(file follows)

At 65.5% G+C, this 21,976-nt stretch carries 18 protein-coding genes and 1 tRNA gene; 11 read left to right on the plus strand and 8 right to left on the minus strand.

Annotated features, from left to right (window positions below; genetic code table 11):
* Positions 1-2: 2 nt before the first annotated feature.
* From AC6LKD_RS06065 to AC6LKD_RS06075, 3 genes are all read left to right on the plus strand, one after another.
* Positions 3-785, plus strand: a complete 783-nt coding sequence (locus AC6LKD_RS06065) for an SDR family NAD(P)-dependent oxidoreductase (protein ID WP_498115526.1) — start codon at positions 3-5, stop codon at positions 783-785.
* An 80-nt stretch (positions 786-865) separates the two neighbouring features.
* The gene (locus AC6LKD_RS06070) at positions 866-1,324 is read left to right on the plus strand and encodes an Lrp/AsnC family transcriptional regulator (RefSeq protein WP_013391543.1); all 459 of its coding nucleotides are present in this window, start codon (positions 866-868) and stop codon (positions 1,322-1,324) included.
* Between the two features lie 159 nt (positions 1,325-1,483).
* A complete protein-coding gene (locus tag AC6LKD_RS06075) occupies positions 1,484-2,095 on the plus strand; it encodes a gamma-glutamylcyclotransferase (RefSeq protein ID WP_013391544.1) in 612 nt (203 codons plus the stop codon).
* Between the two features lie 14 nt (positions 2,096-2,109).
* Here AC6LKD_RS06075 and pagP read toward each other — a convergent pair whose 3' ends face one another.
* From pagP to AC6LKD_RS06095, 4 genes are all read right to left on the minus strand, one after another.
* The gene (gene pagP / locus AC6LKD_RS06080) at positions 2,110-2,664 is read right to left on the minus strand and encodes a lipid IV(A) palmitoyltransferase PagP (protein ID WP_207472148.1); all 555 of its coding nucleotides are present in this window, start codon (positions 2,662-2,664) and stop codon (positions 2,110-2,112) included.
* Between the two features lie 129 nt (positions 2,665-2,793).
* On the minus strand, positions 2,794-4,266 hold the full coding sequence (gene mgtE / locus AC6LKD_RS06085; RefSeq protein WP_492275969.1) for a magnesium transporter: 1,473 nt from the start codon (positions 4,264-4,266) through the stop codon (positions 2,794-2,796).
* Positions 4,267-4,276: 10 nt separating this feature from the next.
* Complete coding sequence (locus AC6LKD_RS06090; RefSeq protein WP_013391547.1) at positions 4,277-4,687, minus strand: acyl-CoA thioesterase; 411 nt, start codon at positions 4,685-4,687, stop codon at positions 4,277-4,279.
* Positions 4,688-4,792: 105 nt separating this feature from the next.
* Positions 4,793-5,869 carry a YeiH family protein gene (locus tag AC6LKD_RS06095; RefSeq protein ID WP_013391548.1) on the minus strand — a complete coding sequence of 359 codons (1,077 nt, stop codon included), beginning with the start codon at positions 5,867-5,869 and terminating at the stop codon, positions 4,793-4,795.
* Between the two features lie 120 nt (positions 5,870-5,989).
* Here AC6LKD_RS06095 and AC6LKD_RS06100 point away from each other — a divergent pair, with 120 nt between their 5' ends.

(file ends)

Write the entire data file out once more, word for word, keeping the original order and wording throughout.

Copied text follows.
At 65.5% G+C, this 21,976-nt stretch carries 18 protein-coding genes and 1 tRNA gene; 11 read left to right on the plus strand and 8 right to left on the minus strand.

Annotated features, from left to right (window positions below; genetic code table 11):
* Positions 1-2: 2 nt before the first annotated feature.
* From AC6LKD_RS06065 to AC6LKD_RS06075, 3 genes are all read left to right on the plus strand, one after another.
* Positions 3-785, plus strand: a complete 783-nt coding sequence (locus AC6LKD_RS06065) for an SDR family NAD(P)-dependent oxidoreductase (protein ID WP_498115526.1) — start codon at positions 3-5, stop codon at positions 783-785.
* An 80-nt stretch (positions 786-865) separates the two neighbouring features.
* The gene (locus AC6LKD_RS06070) at positions 866-1,324 is read left to right on the plus strand and encodes an Lrp/AsnC family transcriptional regulator (RefSeq protein WP_013391543.1); all 459 of its coding nucleotides are present in this window, start codon (positions 866-868) and stop codon (positions 1,322-1,324) included.
* Between the two features lie 159 nt (positions 1,325-1,483).
* A complete protein-coding gene (locus tag AC6LKD_RS06075) occupies positions 1,484-2,095 on the plus strand; it encodes a gamma-glutamylcyclotransferase (RefSeq protein ID WP_013391544.1) in 612 nt (203 codons plus the stop codon).
* Between the two features lie 14 nt (positions 2,096-2,109).
* Here AC6LKD_RS06075 and pagP read toward each other — a convergent pair whose 3' ends face one another.
* From pagP to AC6LKD_RS06095, 4 genes are all read right to left on the minus strand, one after another.
* The gene (gene pagP / locus AC6LKD_RS06080) at positions 2,110-2,664 is read right to left on the minus strand and encodes a lipid IV(A) palmitoyltransferase PagP (protein ID WP_207472148.1); all 555 of its coding nucleotides are present in this window, start codon (positions 2,662-2,664) and stop codon (positions 2,110-2,112) included.
* Between the two features lie 129 nt (positions 2,665-2,793).
* On the minus strand, positions 2,794-4,266 hold the full coding sequence (gene mgtE / locus AC6LKD_RS06085; RefSeq protein WP_492275969.1) for a magnesium transporter: 1,473 nt from the start codon (positions 4,264-4,266) through the stop codon (positions 2,794-2,796).
* Positions 4,267-4,276: 10 nt separating this feature from the next.
* Complete coding sequence (locus AC6LKD_RS06090; RefSeq protein WP_013391547.1) at positions 4,277-4,687, minus strand: acyl-CoA thioesterase; 411 nt, start codon at positions 4,685-4,687, stop codon at positions 4,277-4,279.
* Positions 4,688-4,792: 105 nt separating this feature from the next.
* Positions 4,793-5,869 carry a YeiH family protein gene (locus tag AC6LKD_RS06095; RefSeq protein ID WP_013391548.1) on the minus strand — a complete coding sequence of 359 codons (1,077 nt, stop codon included), beginning with the start codon at positions 5,867-5,869 and terminating at the stop codon, positions 4,793-4,795.
* Between the two features lie 120 nt (positions 5,870-5,989).
* Here AC6LKD_RS06095 and AC6LKD_RS06100 point away from each other — a divergent pair, with 120 nt between their 5' ends.